The snippet below is from Daire’s upcoming novella. I should have more information to share soon, including a title and a cover. The excerpt is a little spoiler-y, but no more than you’ll get from the blurb in due course. If you’d rather wait a month or three for the finished article, look away now 😉 .

Prince Daire is crown prince and sole ruler of the wealthy city-state of Caldermor. Prince Warrick is his brother and heir. The exchange below comes in the aftermath of Warrick’s death-or-exile attempt to challenge Daire for the throne.

Sibling Rivalry

Warrick was right, blast and blight him. He’d clearly spent as much time as Daire worrying about the future.

Time to turn the tables. “What would you have done? If you’d defeated me yesterday?”

Warrick cleared his throat. He had the grace to look abashed.

“Besides putting me to the sword.” Daire brushed that off with a wave of his hand. “Would you have married?”

A curt nod.

“Who would you have chosen?” He managed a grin, and a drawl. “Which blue-blooded brood mare meets with your approval?”

Warrick’s eyes blazed. He took a step forward, fists clenched, before he got hold of himself. “She’s no brood mare. She’s beautiful. Intelligent. Principled. Calderran. She knows our history.”

Daire watched his brother warily. “Does this paragon have a name?” Continue reading

Jeanne: Excerpt from My Work-in-Progress

Beautiful Woman With Black Short Hair. Haircut. Hairstyle. FringLast week I talked a little about my work-in-progress. This week, I thought I’d share a scene that I find really entertaining. I hope you do, too!

The characters are:

  • Megan Swensen, author of the Dak Whipsnake books, a bestselling series featuring a tough-as-nails private eye who never gives away her secrets. Seven years before the story opens, Megan sold her soul to Satan in exchange for making the New York Times Bestseller list.
  • James Magnusson, Megan’s old boyfriend from college who unwittingly helped her negotiate terms. When he found out what he’d done, he dumped her. He has gone on to become a lawyer.
  • Lilith, a she-demon tasked with collecting Megan’s soul when her deal with the devil expires in a few weeks.
  • Karriel, Megan’s guardian angel.
  • Samael, Lilith’s ex-husband.
  • Satan, Lord of the Underworld.

Lilith stepped off the elevator into the heat of Hell blessing under her breath. What bug did Satan have up his butt now?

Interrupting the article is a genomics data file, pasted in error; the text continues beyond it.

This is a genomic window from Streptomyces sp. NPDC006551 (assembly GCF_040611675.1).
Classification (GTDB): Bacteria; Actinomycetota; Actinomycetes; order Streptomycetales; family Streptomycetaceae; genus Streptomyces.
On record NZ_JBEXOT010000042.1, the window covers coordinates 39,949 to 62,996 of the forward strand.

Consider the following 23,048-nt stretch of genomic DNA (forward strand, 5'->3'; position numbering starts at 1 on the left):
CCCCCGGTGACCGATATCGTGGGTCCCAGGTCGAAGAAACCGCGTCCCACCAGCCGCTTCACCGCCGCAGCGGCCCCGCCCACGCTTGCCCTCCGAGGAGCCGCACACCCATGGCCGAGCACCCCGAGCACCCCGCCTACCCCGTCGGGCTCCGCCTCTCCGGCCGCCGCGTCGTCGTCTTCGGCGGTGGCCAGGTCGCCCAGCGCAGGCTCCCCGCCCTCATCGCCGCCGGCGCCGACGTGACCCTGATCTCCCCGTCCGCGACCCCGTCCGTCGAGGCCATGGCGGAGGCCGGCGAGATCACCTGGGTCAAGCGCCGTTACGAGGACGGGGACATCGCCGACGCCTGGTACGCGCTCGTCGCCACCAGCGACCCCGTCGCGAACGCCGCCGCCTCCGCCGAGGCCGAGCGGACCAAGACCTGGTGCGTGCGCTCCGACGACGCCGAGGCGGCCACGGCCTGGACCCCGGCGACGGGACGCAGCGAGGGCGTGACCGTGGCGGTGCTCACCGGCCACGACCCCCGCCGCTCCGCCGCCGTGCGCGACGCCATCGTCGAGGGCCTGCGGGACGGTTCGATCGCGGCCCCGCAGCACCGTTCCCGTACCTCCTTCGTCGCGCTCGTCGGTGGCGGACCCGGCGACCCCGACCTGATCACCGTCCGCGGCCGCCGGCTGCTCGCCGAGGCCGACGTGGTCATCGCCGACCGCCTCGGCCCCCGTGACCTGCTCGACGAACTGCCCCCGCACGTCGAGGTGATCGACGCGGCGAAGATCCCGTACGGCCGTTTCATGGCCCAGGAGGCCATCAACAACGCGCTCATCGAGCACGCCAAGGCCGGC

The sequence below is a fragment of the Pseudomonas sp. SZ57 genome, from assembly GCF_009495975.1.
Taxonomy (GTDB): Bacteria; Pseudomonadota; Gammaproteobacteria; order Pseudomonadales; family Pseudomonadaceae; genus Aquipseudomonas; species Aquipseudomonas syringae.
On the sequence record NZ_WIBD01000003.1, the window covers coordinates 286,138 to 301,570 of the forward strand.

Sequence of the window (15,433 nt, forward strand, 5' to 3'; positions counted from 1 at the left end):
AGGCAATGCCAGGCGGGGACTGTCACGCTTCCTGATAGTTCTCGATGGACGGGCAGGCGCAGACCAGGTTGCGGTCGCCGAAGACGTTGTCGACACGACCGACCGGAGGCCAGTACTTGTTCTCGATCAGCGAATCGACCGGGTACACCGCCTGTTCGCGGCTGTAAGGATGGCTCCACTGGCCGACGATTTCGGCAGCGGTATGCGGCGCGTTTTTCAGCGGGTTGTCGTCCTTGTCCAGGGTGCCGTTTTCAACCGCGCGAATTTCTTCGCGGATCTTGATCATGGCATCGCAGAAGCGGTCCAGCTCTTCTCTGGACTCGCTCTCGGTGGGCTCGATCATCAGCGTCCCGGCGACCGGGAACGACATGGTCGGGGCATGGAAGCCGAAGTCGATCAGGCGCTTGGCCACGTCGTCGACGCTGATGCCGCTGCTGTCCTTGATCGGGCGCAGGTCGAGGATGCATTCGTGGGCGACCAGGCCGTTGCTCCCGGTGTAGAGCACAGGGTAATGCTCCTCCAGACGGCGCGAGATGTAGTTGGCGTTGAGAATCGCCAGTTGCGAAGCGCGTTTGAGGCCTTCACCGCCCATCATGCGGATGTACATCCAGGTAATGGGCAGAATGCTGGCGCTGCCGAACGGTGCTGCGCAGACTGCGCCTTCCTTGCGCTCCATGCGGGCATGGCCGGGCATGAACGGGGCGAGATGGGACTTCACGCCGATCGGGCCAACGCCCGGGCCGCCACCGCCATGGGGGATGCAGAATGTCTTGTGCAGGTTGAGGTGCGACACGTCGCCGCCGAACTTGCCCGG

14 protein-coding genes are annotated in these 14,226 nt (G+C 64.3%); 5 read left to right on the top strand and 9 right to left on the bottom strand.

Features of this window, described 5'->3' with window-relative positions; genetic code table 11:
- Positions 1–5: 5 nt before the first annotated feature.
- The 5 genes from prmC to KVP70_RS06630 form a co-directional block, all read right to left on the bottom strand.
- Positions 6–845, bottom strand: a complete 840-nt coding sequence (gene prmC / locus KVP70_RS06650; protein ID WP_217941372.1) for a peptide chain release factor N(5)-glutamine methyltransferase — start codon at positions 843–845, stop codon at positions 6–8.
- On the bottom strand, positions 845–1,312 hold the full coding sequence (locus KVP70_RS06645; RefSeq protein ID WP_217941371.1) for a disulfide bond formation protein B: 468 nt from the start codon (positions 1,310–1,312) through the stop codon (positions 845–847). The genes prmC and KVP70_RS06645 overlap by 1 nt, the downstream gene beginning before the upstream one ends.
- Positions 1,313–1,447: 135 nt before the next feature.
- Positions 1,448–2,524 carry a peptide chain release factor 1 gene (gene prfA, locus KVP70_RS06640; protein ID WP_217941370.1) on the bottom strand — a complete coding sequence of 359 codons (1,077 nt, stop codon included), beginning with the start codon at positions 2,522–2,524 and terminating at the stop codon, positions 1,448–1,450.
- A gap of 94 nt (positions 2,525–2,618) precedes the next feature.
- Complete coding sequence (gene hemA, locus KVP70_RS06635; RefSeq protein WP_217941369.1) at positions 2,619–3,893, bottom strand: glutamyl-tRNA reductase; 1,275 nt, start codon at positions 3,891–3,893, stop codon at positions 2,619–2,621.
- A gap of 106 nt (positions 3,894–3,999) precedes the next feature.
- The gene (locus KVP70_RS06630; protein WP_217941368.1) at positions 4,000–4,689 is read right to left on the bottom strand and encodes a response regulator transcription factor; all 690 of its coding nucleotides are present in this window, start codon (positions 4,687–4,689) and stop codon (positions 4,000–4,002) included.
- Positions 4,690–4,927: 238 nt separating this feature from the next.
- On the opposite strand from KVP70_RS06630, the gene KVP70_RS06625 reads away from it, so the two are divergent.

She’d arranged to get a color refresh and a trim at her favorite little salon in Mayfair this afternoon. Rex had just finished painting on her custom raven tint when her cell buzzed. She’d been forced to ask him to wash it all out before it had time to process. Outraged, he’d called in his assistant to rinse her, and stalked away. She wasn’t sure who was a worse choice to piss off—Satan or her colorist. Continue reading

Nancy: Catching Up

A reasonable likeness of me this past month.

Well, hello there! Happy September!

It’s been a while since we’ve chatted. I’ve been in social media hibernation mode this past month. Not total hibernation, though. I spent August wrestling a new (and very stubborn) story to the ground, gnashing my teeth over a revision gone off the rails, planning a long-weekend trip for research and Bourbon-drinking purposes, and dealing with  health upkeep (recovering from sports injuries and keeping all those pesky preventative care appointments). Today, I’m finally popping my head out of my writing cave to share a few things coming up in September. Continue reading

Nancy: Preorder Party: A Sale and a Snippet!

As I announced last week, May is release month for the next story in my Harrow’s Finest Five Victorian romance series. Two Scandals are Better than One is Luci and Edward’s book. And to celebrate their story coming out into the world, I’m throwing a preorder party!

Two Scandals will be released on May 30, but you can order your copy now at the discounted preorder price. And this week, the other two books in the series are on sale as well. Monday through Thursday, you can get all three books for less than six bucks! Check out the series page on Amazon to get the whole series (thus far!) today.

Once you’ve read Too Clever by Half and One Kiss from Ruin (or even before, if you’re so inclined), you can read the first chapter of Two Scandals are Better than One over at my website. In the meantime, here’s a snippet from one of my favorite scenes from later in the book. I hope you like the snippet and sample chapter, and enjoy the entire series!

Two Scandals are Better than One – Excerpt

“Since I won’t be staying in this room, I’ve brought you something that will make you feel safer.” Edward reached into his pocket and slowly withdrew the cloth-wrapped offering. Flipping back the edge of the handkerchief, he revealed the glint of a four-inch silver barrel. Continue reading